One example highlighted in the Press and Journal newspaper this week showed the impact that this can have directly on food production.

Soil Association licensee Jo Hunt, who runs a veg box scheme and croft at Knockfarrel Produce near Dingwall, made the difficult decision not to grow anything this year due to crippling increases in feed and energy costs, the impact of the cost-of-living crisis on customer incomes and a lack of support from government.

Jo Hunt, Knockfarrel Produce

The reality is that small producers like Jo – who are feeding a significant number of families in their local area – are not well supported by the current funding system.

That is one of the reasons why Soil Association, along with the Scottish Crofting Federation, Nature Friendly Farming Network, Propagate and Landworkers Alliance, are calling for the Scottish Government to emulate the EU and redistribute at least 10% of the direct payment budget to better support small farms and crofts by frontloading payments for the first hectares.

This is just one part of what is required to deliver on the Scottish Government’s agendas for ‘sustainable and regenerative agriculture’ and ‘Good Food Nation’. There is a balance to be struck, where farms of all sizes do their bit for climate and nature.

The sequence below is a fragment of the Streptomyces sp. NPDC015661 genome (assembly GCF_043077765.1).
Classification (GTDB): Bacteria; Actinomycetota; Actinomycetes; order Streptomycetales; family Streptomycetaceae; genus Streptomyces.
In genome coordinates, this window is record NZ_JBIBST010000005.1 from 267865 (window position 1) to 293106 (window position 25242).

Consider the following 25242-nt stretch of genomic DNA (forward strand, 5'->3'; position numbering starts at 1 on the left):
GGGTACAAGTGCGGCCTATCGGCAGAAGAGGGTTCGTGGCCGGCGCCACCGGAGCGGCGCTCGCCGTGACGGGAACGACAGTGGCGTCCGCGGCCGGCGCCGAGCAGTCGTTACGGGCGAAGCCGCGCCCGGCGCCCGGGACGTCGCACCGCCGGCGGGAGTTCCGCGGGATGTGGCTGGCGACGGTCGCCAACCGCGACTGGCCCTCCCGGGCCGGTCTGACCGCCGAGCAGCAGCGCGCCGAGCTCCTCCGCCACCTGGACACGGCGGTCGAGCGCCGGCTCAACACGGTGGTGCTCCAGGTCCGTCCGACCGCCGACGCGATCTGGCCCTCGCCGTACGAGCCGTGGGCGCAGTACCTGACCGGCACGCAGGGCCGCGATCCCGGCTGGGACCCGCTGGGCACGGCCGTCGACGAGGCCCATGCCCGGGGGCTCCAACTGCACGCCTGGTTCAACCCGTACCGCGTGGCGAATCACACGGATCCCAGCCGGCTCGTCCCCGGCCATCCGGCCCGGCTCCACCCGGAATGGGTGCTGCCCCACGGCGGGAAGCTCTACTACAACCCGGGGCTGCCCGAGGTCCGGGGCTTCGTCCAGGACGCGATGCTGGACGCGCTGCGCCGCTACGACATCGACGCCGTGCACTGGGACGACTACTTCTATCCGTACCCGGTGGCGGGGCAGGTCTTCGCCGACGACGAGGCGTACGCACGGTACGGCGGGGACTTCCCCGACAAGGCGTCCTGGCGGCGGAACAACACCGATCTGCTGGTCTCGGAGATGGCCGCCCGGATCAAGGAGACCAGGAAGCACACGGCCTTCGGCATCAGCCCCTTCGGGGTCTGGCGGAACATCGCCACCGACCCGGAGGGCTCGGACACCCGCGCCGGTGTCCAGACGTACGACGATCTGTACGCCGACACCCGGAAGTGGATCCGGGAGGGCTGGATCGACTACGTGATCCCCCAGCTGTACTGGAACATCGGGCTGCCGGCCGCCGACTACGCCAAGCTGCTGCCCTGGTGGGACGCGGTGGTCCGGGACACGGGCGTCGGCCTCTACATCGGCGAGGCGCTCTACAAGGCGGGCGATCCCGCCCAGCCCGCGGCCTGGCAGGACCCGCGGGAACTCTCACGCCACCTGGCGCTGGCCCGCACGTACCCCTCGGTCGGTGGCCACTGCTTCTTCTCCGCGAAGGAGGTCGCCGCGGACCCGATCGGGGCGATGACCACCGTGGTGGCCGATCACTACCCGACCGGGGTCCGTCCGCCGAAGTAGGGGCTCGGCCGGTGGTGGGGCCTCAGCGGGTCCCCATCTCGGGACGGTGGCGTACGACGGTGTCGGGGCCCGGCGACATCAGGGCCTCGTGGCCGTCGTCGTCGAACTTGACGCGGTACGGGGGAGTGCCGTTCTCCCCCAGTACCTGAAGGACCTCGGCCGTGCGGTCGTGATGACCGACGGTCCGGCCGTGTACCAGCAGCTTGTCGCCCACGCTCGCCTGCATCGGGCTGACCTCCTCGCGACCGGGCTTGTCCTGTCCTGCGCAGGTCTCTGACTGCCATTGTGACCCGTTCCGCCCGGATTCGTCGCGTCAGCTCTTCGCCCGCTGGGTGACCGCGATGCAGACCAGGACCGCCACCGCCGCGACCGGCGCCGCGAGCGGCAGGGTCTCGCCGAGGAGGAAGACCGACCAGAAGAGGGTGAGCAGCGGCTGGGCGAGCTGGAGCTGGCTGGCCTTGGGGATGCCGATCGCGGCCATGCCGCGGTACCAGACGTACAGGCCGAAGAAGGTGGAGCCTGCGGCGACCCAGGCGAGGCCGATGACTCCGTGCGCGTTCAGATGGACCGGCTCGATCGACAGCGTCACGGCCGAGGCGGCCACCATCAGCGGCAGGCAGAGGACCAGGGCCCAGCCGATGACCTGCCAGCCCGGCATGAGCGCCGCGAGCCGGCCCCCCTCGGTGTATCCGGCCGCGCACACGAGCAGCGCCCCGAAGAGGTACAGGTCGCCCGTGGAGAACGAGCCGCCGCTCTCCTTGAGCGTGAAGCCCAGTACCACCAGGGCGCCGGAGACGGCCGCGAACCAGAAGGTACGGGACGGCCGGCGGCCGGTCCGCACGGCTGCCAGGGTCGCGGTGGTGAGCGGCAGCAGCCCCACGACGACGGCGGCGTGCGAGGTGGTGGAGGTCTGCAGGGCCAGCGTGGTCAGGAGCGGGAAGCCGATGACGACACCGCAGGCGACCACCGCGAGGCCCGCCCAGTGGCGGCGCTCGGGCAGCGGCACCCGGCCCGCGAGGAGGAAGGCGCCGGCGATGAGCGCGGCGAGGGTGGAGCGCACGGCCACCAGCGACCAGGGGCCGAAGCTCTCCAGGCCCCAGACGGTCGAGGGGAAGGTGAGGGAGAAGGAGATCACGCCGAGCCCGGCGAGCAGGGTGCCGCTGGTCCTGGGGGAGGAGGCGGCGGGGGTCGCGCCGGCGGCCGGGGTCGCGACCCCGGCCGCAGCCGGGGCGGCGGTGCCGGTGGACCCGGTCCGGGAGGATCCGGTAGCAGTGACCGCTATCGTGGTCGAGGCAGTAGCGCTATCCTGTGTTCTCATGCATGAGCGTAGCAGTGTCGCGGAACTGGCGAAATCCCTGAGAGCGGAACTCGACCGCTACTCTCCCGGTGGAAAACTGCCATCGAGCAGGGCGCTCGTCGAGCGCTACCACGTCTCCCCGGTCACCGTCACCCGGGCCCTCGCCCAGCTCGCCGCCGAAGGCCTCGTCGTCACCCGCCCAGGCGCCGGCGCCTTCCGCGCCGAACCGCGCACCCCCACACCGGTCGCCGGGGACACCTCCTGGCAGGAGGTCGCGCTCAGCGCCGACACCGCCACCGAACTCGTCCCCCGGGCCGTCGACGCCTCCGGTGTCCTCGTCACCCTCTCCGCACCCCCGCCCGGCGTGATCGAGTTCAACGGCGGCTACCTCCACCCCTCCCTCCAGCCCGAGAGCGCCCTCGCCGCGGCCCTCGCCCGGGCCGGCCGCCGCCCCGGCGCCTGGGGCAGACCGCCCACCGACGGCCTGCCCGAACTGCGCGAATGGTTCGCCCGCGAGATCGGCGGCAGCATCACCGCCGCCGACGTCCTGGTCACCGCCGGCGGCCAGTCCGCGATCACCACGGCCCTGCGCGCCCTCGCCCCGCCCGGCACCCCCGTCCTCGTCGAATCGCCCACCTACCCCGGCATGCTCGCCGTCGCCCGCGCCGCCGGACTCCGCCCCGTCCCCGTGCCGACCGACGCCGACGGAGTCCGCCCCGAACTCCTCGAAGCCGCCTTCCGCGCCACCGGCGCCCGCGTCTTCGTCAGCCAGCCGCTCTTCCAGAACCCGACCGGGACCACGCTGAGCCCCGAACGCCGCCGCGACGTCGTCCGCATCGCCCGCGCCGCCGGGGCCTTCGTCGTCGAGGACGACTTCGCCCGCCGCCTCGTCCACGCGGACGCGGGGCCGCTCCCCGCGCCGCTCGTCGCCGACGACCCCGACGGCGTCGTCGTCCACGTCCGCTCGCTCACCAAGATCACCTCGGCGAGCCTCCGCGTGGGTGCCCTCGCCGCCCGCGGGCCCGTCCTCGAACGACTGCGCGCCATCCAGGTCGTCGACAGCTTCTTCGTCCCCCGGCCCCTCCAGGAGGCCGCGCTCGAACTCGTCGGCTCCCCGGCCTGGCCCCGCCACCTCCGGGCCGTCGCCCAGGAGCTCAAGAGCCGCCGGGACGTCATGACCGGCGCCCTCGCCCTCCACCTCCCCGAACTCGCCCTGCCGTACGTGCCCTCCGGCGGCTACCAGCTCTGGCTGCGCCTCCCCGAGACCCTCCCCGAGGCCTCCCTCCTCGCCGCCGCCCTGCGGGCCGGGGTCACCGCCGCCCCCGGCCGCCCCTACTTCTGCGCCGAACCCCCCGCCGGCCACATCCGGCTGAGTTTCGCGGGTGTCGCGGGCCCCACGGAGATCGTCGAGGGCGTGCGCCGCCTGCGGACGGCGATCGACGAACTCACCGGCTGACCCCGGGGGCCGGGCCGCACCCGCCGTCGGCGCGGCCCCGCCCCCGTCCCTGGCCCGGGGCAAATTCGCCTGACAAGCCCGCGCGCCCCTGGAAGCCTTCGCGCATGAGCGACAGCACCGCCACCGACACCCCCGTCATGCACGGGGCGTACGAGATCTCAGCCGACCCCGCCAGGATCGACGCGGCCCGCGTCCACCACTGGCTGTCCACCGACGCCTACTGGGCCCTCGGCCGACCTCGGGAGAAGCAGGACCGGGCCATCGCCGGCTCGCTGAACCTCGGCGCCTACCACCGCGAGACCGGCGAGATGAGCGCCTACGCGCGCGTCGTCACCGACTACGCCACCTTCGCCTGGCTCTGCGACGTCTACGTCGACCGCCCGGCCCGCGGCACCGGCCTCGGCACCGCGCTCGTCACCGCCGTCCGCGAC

Future payments

That brings us to the First Minister’s speech to the NFUS conference. Despite his assurances that the bulk of funds will remain in direct payments – the opposite of what is happening in England where BPS is being phased out – there are still plenty of questions to be answered.

For example, until we know the outcome of the general election, we still don’t know what the overall budget for agriculture will be in Scotland for next year, let alone 2026.

And the ‘direct payments’ are changing from what farmers have become accustomed to receiving as BPS. New conditions will be applied to at least 50% of the payments, meaning farmers will have to take a range of actions to reduce emissions and improve biodiversity before they receive the full payment. The Scottish Government published a list of potential options in February last year, but we still don’t know exactly what will be required, how compliance will be measured and monitored or exactly how the budget will be split between Tier 1 and Tier 2 of the new framework.

And there remains some confusion about the future iteration of LFASS (Less Favoured Area Support Scheme). Mr Yousaf indicated it would fall into Tier 2 of the new support framework, so presumably subject to enhanced conditions, but it was unclear whether this will be included as part of the 70% of the budget for direct payments (LFASS accounts for about 10% of the budget) or whether it is in addition to that 70%. If it is the former, that would free up about £60m that could be spent on supporting organic farmers, integrating more trees on farms, restoring peatland, providing farm advice and funding for knowledge exchange and innovation.

So a lot still to come, and a lot more joined up thinking to be done between food policy and agriculture policy to deliver a fairer, more sustainable food system.